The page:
In a spring when a record Canadian crop seems landlocked by a struggling grain handling system ill-equipped to deliver a huge crop to port, and generally softer farm commodity prices, other issues tend to get lost in the world of agriculture.
That, I suppose, is to be expected. Farmers need to focus on the things which most directly impact their bottom lines today, and grain movements and prices do that in a major way.
But there are issues which are going to have a longer term effect than whether a badly set up, and poorly government regulated rail system can manage to get a big crop to port in years when yields are the best ever.
One issue I still strongly believe will have a huge effect on farm margins moving forward is the broad area of genetically modified crops.
It is an area of agriculture I have written about before, which I suppose is not surprising. Few issues in agriculture arise, are dealt with, and are then left behind. Most are long term, and are matters of debate for years, if not decades.
As an example, the current woes surrounding rail service for farm grain may be more serious at present, but it is also a long held issue facing the agriculture sector.
Crops which have been genetically modified are no longer new. Almost the entire Canadian canola crop is now a GM variety of type, or another. Farmers were quick to buy-in to the idea of canola varieties modified to be resistant to certain herbicides. It made weed control in canola crops more manageable, and allowed farmers to push canola in terms of cropping rotations.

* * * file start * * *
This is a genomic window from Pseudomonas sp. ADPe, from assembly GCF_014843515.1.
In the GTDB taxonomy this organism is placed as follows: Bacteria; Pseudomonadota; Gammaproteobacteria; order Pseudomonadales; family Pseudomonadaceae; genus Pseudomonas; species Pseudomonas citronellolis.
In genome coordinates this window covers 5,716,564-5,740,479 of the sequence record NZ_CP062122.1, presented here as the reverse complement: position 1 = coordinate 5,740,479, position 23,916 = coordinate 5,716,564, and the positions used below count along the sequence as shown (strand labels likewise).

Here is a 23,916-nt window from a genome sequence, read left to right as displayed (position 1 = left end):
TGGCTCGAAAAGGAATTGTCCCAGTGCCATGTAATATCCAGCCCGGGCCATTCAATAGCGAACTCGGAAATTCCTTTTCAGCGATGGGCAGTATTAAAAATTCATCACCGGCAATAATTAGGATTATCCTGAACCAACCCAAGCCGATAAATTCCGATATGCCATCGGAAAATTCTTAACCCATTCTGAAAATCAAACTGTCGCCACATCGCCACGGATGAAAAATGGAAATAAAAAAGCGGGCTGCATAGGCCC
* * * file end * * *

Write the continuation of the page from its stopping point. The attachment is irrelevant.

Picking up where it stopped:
What that has meant is canola has become the major cash returns generator on the Canadian Prairies.
Canola yields hit record levels in the fall of 2013, and as farmers have grown more and more acres, a significant oil crush sector has emerged to utilize the canola here on the Prairies.
Yorkton, SK., is the poster-child of such value-added industry with two canola crushing plants coming on stream in recent years.
I would suggest the expansion of canola acres and the accompanying oil crush capacity have occurred at a much quicker pace with the emergence of GM varieties.
That all said, there remains concerns over the arrival of more GM crops.
The mere suggestion a GM wheat resistance to a herbicide sent shudders through the farm sector.
It was one based on the resistance from consumers, or at least the perceived resistance. In this world the vocal minority often gets more than its fair share of press, and reluctance to trust GM crops is likely one such case.
It was certainly a concern several governments were quick to pick up on, realizing it was an easy back door way to restrict imports and protect their own farmers from competition.
That is short-sighted in terms of providing a false sense GM crops have somehow shown themselves to be non-safe, and it also is a stance which limits the upward movement of production a growing world population will eventually need.
A company looking at releasing a GM alfalfa in Canada has recently announced it will delay that release.
The decision has been applauded by the likes of the National Farmers Union, which will not surprise anyone.
But is it a sound vision for the future to not embrace what GM can offer?
Some like the NFU will argue it is folly to go that direction, but I suggest hungry mouths demand broader acceptance of where the technology can take us.
Calvin Daniels is Assistant Editor with Yorkton This Week.